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  • Indeed, there still existed on the statute a provision that "Masters and Bachelors who did not follow Aristotle faithfully were liable to a fine of five shillings for every point of divergence, and for every fault committed against the logic of the Organon."

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  • Where properties are much divided, it is always necessary to maintain a thick barrier of unwrought coal between the boundary of the mine and the neighbouring workings, especially if the latter are to the dip. If a prominent line of fault crosses the area it may usually be a convenient division of the fields into sections or districts.

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  • This fault has now been reduced by a cage of steatite round the burner tip, which draws in sufficient air to prevent deposition.

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  • One of the scarps or steps is the result of a great fault or displacement of the earth's crust, and is known as the Balcones fault scarp; others are due to erosion and weatherin g of alternate layers of hard and soft rocks lying almost horizontal.

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  • (2) While it had been held as an undoubted principle by the ancient church that this sentence could only be passed on living individuals whose fault had been distinctly stated and fully proved, we find the medieval church on the one hand sanctioning the practice of excommunication of the dead (Morinus, De poenit.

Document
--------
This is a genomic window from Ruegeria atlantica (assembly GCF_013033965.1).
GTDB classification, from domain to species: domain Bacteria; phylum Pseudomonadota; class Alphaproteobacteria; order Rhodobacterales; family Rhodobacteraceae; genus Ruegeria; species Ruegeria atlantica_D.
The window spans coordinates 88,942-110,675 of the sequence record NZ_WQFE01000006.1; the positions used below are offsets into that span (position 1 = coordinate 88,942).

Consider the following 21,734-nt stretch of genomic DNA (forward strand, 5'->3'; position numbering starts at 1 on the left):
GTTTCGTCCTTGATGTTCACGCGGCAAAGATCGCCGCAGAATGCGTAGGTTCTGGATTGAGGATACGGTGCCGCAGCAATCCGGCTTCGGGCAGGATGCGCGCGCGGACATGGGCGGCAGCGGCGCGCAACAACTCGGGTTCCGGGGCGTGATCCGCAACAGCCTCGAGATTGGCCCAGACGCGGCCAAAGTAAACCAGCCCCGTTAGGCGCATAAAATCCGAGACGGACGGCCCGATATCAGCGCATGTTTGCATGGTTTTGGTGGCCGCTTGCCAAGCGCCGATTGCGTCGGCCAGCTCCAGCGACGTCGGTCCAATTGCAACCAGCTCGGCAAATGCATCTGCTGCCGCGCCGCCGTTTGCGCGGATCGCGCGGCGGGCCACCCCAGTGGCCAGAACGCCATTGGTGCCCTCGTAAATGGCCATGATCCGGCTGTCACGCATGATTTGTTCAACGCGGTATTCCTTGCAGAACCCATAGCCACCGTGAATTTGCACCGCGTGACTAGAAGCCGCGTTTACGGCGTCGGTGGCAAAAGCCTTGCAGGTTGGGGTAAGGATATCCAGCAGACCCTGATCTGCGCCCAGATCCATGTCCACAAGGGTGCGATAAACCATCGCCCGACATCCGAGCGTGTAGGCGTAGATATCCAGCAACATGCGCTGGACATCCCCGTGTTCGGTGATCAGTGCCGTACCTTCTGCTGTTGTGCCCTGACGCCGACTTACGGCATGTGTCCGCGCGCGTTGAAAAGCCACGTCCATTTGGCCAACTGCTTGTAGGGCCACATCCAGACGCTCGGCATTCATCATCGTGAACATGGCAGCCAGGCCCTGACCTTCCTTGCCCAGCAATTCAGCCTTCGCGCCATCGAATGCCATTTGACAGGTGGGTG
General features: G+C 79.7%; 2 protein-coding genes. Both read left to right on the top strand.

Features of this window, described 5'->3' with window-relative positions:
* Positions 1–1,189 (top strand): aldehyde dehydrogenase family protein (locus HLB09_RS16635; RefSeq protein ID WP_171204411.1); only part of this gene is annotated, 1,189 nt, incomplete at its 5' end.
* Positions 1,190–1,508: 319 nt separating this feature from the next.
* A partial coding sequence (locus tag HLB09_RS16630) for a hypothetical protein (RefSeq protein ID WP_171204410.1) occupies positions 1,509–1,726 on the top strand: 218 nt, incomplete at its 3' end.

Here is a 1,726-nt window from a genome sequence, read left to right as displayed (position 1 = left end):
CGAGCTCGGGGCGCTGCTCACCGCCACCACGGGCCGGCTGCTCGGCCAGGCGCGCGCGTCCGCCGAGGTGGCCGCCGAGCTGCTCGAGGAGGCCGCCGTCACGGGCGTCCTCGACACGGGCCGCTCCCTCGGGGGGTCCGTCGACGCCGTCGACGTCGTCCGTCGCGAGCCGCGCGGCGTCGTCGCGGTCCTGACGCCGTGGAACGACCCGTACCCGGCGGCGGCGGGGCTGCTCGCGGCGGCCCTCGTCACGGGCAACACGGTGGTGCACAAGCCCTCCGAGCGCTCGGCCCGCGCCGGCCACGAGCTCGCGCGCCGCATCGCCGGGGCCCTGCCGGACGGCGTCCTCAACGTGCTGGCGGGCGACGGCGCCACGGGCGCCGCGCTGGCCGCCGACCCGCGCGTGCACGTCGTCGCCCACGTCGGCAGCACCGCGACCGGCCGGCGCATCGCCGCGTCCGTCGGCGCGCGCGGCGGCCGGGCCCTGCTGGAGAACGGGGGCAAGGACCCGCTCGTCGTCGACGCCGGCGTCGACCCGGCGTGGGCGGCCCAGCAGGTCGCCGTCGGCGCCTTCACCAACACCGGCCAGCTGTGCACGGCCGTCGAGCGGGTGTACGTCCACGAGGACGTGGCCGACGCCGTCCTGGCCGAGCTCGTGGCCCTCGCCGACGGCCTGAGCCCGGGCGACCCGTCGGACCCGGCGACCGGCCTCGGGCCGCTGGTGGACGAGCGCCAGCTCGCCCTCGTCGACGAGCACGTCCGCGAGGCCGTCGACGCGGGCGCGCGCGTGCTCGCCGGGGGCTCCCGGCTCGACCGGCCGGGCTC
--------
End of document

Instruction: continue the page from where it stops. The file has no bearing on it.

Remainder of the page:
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  • NICOMACHUS, of Thebes, Greek painter, of the early part of the 4th century, was a contemporary of the greatest painters of Greece; Vitruvius observes that if his fame was less than theirs, it_ was the fault of fortune rather than of demerit.

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  • This range of mountains, which was formed by a great fault, has a maximum elevation at its southern end of about 9000 ft.

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  • xii.); the illness of Asa is preceded by a denunciation for relying upon Syria, and the chronology is changed to bring the fault near the punishment (2 Chron.